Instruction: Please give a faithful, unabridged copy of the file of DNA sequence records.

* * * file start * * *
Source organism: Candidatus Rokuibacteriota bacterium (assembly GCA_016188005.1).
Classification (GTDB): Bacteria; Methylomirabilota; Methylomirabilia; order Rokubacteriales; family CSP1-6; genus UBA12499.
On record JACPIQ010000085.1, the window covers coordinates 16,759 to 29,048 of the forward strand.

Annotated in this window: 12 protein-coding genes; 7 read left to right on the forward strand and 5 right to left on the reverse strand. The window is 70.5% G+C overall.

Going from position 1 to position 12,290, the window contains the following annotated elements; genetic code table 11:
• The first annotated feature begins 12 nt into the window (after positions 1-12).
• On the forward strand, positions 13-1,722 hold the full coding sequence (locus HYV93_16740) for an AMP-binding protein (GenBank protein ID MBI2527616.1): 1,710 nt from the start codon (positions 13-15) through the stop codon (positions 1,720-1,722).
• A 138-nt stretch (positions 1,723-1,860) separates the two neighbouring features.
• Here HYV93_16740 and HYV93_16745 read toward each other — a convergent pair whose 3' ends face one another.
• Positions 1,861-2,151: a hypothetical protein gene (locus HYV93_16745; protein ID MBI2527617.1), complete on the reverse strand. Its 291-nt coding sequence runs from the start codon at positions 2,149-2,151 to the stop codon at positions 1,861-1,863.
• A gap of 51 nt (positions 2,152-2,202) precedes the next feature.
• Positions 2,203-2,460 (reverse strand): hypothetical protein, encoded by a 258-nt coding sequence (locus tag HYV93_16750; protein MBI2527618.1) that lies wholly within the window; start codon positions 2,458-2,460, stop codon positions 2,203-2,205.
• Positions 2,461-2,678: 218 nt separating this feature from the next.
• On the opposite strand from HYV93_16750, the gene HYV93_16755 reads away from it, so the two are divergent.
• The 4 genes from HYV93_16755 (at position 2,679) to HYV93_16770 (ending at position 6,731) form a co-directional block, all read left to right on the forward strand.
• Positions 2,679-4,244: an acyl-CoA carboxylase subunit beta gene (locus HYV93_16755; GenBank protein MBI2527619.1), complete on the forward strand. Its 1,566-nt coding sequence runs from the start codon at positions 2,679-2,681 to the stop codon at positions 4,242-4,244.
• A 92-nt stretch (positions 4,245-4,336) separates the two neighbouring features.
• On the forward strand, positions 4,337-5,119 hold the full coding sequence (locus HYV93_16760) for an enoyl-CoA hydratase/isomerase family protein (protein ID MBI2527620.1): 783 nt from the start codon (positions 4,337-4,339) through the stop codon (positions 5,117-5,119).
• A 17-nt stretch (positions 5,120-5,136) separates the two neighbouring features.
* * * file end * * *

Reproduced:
Source organism: Candidatus Rokuibacteriota bacterium (assembly GCA_016188005.1).
Classification (GTDB): Bacteria; Methylomirabilota; Methylomirabilia; order Rokubacteriales; family CSP1-6; genus UBA12499.
On record JACPIQ010000085.1, the window covers coordinates 16,759 to 29,048 of the forward strand.

Annotated in this window: 12 protein-coding genes; 7 read left to right on the forward strand and 5 right to left on the reverse strand. The window is 70.5% G+C overall.

Going from position 1 to position 12,290, the window contains the following annotated elements; genetic code table 11:
• The first annotated feature begins 12 nt into the window (after positions 1-12).
• On the forward strand, positions 13-1,722 hold the full coding sequence (locus HYV93_16740) for an AMP-binding protein (GenBank protein ID MBI2527616.1): 1,710 nt from the start codon (positions 13-15) through the stop codon (positions 1,720-1,722).
• A 138-nt stretch (positions 1,723-1,860) separates the two neighbouring features.
• Here HYV93_16740 and HYV93_16745 read toward each other — a convergent pair whose 3' ends face one another.
• Positions 1,861-2,151: a hypothetical protein gene (locus HYV93_16745; protein ID MBI2527617.1), complete on the reverse strand. Its 291-nt coding sequence runs from the start codon at positions 2,149-2,151 to the stop codon at positions 1,861-1,863.
• A gap of 51 nt (positions 2,152-2,202) precedes the next feature.
• Positions 2,203-2,460 (reverse strand): hypothetical protein, encoded by a 258-nt coding sequence (locus tag HYV93_16750; protein MBI2527618.1) that lies wholly within the window; start codon positions 2,458-2,460, stop codon positions 2,203-2,205.
• Positions 2,461-2,678: 218 nt separating this feature from the next.
• On the opposite strand from HYV93_16750, the gene HYV93_16755 reads away from it, so the two are divergent.
• The 4 genes from HYV93_16755 (at position 2,679) to HYV93_16770 (ending at position 6,731) form a co-directional block, all read left to right on the forward strand.
• Positions 2,679-4,244: an acyl-CoA carboxylase subunit beta gene (locus HYV93_16755; GenBank protein MBI2527619.1), complete on the forward strand. Its 1,566-nt coding sequence runs from the start codon at positions 2,679-2,681 to the stop codon at positions 4,242-4,244.
• A 92-nt stretch (positions 4,245-4,336) separates the two neighbouring features.
• On the forward strand, positions 4,337-5,119 hold the full coding sequence (locus HYV93_16760) for an enoyl-CoA hydratase/isomerase family protein (protein ID MBI2527620.1): 783 nt from the start codon (positions 4,337-4,339) through the stop codon (positions 5,117-5,119).
• A 17-nt stretch (positions 5,120-5,136) separates the two neighbouring features.